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How to Build Azure Functions with Visual Studio

4 April 2023

How to Build Azure Functions with Visual Studio


Azure Functions is a powerful serverless computing platform that allows developers to create and run event-driven, scalable applications in the cloud. With Azure Functions, you can execute your code on demand, without the need to provision or manage infrastructure. In this guide, we will explore how to build Azure Functions with Visual Studio, a popular integrated development environment (IDE) used by many developers for building .NET applications. We'll provide a step-by-step tutorial, along with code examples, to help you get started with building Azure Functions in Visual Studio.


Step 1: Installing the Azure Functions Tools for Visual Studio

Before we can start building Azure Functions in Visual Studio, we need to install the Azure Functions tools for Visual Studio.

Here's how to do it:


a)     Open Visual Studio and select "Extensions" from the "Tools" menu.

b)     Click on "Manage Extensions" and search for "Azure Functions and Web Jobs Tools".

c)     Install the extension by clicking on the "Download" button and following the prompts.

Step 2: Creating a New Azure Functions Project

Now that we have installed the Azure Functions tools for Visual Studio,

let's create a new Azure Functions project:


a)     Open Visual Studio and select "New Project" from the "File" menu.

b)     Select "Azure Functions" from the list of project templates.

c)     Give your project a name and select a location to save it.

d)     Choose the desired authentication level for your project.

e)     Click "Create" to create your new Azure Functions project.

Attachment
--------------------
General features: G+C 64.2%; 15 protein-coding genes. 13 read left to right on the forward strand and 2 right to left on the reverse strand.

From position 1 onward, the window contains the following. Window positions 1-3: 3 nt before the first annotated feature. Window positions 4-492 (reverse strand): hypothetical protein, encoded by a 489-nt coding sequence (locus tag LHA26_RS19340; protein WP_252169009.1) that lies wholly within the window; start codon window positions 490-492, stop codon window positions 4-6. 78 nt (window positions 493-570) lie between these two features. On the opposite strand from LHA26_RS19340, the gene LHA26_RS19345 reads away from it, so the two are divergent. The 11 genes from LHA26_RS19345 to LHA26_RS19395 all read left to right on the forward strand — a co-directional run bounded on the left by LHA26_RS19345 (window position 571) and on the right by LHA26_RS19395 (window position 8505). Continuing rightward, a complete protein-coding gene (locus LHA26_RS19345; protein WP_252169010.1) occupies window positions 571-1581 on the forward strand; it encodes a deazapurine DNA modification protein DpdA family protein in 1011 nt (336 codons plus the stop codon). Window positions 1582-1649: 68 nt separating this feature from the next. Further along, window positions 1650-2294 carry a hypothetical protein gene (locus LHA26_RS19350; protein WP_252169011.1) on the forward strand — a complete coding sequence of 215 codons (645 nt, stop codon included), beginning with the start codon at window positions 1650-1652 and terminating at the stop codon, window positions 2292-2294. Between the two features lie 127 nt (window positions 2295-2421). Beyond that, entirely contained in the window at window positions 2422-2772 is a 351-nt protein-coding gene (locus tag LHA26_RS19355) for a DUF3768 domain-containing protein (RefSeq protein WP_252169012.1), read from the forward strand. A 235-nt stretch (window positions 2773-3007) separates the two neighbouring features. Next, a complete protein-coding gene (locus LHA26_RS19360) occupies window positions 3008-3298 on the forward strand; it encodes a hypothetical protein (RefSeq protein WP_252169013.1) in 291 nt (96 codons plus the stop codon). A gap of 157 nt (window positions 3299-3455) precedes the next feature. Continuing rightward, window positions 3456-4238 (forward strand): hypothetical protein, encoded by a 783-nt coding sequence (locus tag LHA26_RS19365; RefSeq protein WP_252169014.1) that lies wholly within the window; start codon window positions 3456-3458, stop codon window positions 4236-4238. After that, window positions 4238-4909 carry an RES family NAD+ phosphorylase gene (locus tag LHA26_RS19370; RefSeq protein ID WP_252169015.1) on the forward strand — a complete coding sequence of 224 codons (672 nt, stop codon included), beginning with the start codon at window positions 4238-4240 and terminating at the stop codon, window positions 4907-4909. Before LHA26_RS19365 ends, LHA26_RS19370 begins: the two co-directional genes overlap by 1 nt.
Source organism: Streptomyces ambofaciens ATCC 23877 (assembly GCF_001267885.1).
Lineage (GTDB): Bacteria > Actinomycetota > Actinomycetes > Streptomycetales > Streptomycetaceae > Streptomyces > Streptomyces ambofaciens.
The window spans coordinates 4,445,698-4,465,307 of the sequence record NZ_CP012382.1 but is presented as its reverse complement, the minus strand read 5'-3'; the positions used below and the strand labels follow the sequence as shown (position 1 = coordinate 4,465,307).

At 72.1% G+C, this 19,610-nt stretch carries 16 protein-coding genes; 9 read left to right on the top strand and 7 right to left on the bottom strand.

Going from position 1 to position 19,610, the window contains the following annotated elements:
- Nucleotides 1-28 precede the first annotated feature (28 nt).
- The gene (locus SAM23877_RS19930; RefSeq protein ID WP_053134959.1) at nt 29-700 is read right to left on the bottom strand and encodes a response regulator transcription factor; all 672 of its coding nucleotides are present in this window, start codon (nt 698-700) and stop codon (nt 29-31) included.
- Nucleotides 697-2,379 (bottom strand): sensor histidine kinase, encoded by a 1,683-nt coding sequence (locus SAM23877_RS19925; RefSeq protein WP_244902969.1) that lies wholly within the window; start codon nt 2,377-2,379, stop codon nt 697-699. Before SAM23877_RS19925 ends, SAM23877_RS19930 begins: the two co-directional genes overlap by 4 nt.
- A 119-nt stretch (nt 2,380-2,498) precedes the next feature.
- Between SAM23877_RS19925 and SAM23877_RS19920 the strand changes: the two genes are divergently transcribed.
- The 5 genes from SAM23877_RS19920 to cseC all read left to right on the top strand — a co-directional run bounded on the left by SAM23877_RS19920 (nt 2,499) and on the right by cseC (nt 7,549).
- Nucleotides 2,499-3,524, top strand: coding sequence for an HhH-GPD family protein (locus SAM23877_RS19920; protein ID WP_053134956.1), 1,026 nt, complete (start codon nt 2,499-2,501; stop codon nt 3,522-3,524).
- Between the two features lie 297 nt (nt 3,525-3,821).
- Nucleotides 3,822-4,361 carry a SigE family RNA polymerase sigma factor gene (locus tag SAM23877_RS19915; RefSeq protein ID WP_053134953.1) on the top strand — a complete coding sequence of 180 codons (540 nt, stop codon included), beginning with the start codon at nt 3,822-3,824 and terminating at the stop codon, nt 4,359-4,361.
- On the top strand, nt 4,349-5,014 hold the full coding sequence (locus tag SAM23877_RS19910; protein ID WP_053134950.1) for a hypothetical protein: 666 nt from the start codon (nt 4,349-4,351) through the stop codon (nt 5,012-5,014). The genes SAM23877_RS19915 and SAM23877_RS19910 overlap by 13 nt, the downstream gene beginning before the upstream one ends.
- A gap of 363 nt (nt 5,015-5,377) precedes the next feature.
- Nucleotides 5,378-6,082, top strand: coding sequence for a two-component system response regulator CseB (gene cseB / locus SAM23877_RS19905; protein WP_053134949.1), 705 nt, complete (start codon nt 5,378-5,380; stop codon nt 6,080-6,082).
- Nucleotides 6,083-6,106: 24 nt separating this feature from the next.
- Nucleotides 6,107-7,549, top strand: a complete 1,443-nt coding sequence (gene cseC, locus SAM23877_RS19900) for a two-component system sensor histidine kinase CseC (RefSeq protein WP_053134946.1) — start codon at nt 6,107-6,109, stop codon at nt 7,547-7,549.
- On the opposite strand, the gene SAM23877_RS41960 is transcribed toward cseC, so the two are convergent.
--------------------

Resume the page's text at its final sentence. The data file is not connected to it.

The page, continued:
Step 3: Creating an Azure Function

Now that we have created our Azure Functions project, let's create a new Azure Function:


a)     Right-click on your project in the Solution Explorer and select "Add" -> "New Item".

b)     Select "Azure Function" from the list of templates.

c)     Give your function a name and select the desired trigger for your function.

d)     Click "Add" to create your new Azure Function.

Step 4: Writing Code for Your Azure Function

Now that we have created our Azure Function, let's write some code:


a)     Open the .cs file for your Azure Function in Visual Studio.

b)     Write the code for your function. Here's an example:



using System.Net;

using Microsoft.AspNetCore.Mvc;

using Microsoft.Azure.WebJobs;

using Microsoft.Azure.WebJobs.Extensions.Http;

using Microsoft.Extensions.Logging;


namespace MyFunctionApp


    public static class MyFunction



        public static IActionResult Run(

            [HttpTrigger(AuthorizationLevel.Function, "get", "post", Route = null)] HttpRequest req,

            ILogger log)


            log.LogInformation("C# HTTP trigger function processed a request.");


            string name = req.Query["name"];


            string responseMessage = string.IsNullOrEmpty(name)

                ? "This HTTP triggered function executed successfully. Pass a name in the query string or in the request body for a personalized response."

                : $"Hello, {name}. This HTTP triggered function executed successfully.";


            return new OkObjectResult(responseMessage);





This code defines an Azure Function that returns a personalized message based on the input provided.


Step 5: Running and Testing Your Azure Function

Now that we have written the code for our Azure Function, let's run and test it: